A few years ago, after consoling a friend over the death of her husband, Salvador Dali began to haunt me.
Having expressed surprise over the recent illness and passing, I exclaimed: “I didn’t realize he’d been so sick; why, I just saw him a few months ago!”
Actually, I hadn’t. Make that well over a year. And spoken to him? About two or three.
Dali, in his signature 1931 painting “The Persistence of Memory,” depicts a surreal desert landscape littered with strange objects and melting pocket watches. In it, he seems to suggest an insolent quality of time, one that shows no regard for our failings and weaknesses.
Setting aside clinical memory loss or savant-like memory achievement, the manner in which we recall people, places, and things remains perplexing.
Experience plays a vital role in this, since recollections are connected to what stage of life we’re in. This affects how far removed the subject might be from our current sense of self.
For example, a college student probably recalls the fun from his high school prom more vividly than a retiree. Yet the older man might better appreciate – or exaggerate – the lifelong fallout of not asking the girl of his dreams.
Given this, several factors seem to distort time.
One is the object of our remembrance: How impressive is the past event? Another is our emotional involvement at the time of origin. In Dali’s terms, a banal episode wouldn’t melt many watches.
Yet when a situation stirs us, the human mind, armed with imagination, can warp memory. Often, we create entire mythologies of the past to the extent that, with no malice intended, reality escapes us.
Such fables aren’t always born in old age, and not all daydreams are harmless.
A former acquaintance of mine used to mention his late older brother, who had been killed in Vietnam. A few decades later, I learned such a person never existed.
Apparently, as a child my friend knew a family whose son had died in a car accident. He had wanted an older brother so badly he proceeded to adopt one: his dead neighbor.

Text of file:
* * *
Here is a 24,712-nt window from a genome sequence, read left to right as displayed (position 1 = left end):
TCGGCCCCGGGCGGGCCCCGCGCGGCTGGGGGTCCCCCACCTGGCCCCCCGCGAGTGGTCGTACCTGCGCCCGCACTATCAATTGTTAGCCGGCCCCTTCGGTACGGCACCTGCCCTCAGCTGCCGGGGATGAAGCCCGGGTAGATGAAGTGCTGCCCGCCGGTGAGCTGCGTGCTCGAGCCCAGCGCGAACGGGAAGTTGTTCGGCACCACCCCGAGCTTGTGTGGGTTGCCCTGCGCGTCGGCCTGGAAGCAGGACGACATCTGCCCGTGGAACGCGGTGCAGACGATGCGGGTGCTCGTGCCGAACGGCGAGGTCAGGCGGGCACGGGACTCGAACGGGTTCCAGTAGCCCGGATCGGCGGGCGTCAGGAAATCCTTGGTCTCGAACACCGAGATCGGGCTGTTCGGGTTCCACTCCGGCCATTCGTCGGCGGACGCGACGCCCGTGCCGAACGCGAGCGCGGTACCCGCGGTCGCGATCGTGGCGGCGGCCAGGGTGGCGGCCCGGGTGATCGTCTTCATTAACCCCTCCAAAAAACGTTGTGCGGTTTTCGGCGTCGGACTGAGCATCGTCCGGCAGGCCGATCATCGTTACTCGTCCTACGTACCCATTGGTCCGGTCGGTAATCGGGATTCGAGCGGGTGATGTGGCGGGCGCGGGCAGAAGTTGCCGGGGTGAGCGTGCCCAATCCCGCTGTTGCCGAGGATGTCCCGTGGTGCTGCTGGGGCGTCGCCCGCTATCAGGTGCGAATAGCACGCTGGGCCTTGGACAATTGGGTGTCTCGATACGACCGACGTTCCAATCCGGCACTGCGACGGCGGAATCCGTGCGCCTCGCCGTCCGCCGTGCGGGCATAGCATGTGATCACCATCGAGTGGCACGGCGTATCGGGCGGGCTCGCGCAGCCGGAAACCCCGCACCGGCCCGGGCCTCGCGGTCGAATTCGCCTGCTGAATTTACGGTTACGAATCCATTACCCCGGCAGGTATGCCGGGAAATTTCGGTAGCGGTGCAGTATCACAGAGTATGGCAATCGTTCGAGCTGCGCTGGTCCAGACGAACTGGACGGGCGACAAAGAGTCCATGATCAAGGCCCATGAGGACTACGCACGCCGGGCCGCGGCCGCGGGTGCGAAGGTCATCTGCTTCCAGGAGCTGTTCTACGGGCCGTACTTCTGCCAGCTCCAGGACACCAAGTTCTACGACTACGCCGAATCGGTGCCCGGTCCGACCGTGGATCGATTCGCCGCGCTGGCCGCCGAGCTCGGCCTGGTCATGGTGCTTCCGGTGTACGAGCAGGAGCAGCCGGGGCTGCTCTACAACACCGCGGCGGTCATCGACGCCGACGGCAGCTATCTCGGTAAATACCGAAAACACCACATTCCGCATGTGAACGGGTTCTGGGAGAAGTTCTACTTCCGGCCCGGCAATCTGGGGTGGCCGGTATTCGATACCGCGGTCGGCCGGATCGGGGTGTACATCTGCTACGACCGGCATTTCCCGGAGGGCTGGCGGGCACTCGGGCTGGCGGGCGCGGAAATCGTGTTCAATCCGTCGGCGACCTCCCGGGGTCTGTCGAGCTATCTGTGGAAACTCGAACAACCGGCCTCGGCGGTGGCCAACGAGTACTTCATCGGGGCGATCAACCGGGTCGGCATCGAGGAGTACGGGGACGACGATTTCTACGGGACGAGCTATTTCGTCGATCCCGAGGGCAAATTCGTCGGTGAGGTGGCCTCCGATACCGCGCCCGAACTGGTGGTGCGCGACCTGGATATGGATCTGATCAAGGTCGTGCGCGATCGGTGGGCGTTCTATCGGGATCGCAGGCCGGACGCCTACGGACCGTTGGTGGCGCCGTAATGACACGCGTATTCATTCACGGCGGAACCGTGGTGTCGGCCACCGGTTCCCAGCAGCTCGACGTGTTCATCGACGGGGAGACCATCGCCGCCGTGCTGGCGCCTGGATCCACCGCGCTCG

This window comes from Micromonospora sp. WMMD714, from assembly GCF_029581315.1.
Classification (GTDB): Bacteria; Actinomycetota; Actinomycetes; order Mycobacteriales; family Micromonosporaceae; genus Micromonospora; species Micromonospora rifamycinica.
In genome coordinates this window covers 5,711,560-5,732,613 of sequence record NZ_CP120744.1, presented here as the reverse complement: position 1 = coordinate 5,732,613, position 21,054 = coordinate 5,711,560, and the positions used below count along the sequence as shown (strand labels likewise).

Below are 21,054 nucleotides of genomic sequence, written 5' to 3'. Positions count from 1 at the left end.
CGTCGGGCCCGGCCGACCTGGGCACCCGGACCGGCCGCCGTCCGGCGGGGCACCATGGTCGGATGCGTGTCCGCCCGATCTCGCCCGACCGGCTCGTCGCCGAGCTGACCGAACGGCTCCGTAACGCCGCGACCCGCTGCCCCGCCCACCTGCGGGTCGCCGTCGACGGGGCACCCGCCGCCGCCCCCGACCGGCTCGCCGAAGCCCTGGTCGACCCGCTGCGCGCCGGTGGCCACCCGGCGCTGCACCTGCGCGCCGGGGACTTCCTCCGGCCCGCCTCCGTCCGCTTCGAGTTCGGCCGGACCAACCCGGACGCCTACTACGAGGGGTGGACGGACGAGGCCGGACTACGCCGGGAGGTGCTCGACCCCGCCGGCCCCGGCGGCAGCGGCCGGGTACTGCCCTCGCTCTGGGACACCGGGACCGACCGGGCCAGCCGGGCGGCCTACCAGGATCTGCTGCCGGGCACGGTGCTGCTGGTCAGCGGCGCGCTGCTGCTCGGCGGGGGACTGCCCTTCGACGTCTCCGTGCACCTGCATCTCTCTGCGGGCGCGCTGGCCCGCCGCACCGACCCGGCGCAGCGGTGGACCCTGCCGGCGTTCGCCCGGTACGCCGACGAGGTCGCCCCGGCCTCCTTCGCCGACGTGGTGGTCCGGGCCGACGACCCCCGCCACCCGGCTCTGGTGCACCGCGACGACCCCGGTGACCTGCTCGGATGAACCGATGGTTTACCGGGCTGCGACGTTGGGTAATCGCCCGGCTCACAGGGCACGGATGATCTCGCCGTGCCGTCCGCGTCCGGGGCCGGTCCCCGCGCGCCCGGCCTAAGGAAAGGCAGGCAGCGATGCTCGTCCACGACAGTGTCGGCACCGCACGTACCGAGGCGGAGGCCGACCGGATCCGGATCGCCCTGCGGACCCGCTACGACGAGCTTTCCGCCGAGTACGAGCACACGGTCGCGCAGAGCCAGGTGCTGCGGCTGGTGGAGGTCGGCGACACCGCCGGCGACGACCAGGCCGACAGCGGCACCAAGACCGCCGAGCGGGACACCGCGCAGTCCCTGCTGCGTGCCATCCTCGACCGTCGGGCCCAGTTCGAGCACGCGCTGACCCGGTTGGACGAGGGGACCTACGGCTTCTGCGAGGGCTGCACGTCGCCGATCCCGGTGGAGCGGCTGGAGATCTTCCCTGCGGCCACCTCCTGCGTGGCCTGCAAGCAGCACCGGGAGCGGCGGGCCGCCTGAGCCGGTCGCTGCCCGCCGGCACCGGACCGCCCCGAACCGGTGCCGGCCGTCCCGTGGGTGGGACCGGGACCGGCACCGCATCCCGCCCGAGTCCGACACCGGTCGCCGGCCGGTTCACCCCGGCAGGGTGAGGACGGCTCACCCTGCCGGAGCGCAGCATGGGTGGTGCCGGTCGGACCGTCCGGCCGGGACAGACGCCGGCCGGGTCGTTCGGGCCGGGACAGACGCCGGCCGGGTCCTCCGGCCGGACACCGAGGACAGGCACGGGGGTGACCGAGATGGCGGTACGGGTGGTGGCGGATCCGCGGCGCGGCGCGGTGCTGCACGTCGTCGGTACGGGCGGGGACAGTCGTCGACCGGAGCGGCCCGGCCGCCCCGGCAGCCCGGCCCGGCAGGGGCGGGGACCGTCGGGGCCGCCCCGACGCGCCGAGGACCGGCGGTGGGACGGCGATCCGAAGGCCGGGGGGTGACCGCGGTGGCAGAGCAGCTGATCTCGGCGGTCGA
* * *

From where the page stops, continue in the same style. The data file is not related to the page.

Over the years he added elaborate aspects to the tale, such as the war twist. By the time he was an adult the true memory vanished; his imagination had composed personal history with a wishful storyline.
It took family intervention and intense therapy to erase it. Then he experienced a mourning period to concede the absence of the sibling he so craved.
This type of engagement begs for interpretation, both from the arts and sciences. As such, time, its passage, and our perception of events therein have preoccupied the human thirst for knowledge and enlightenment.
Aristotle, for one, wrote extensively on recollection. He acknowledged the power of remembrance on dreams and the mind, and tied it to the natural world. Its absence, he mused, was something akin to an event with no bystander to take it all in.
More recently, British novelist Julian Barnes also tackled the subject in his 2011 Booker Prize-winning work, “The Sense of an Ending.” His protagonist recounts a first-person narrative from youth to retirement, but then upsets the memory cart at story’s end.
Readers must turn back to earlier chapters to see if their own recall failed them, or if Barnes had woven an under layer of reality before their unsuspecting eyes.
I felt the same after rendering condolences to my friend, when realizing how much time had passed since I’d seen and spoken to her husband.
And Dali didn’t make it any easier: I was wracked with guilt it had been so long, troubled I didn’t remember until too late, and sad I wouldn’t get another chance.
Maybe I should’ve just sent a sympathy card to keep the myth intact. Sort of like glancing at my wrist watch, only to find it melting.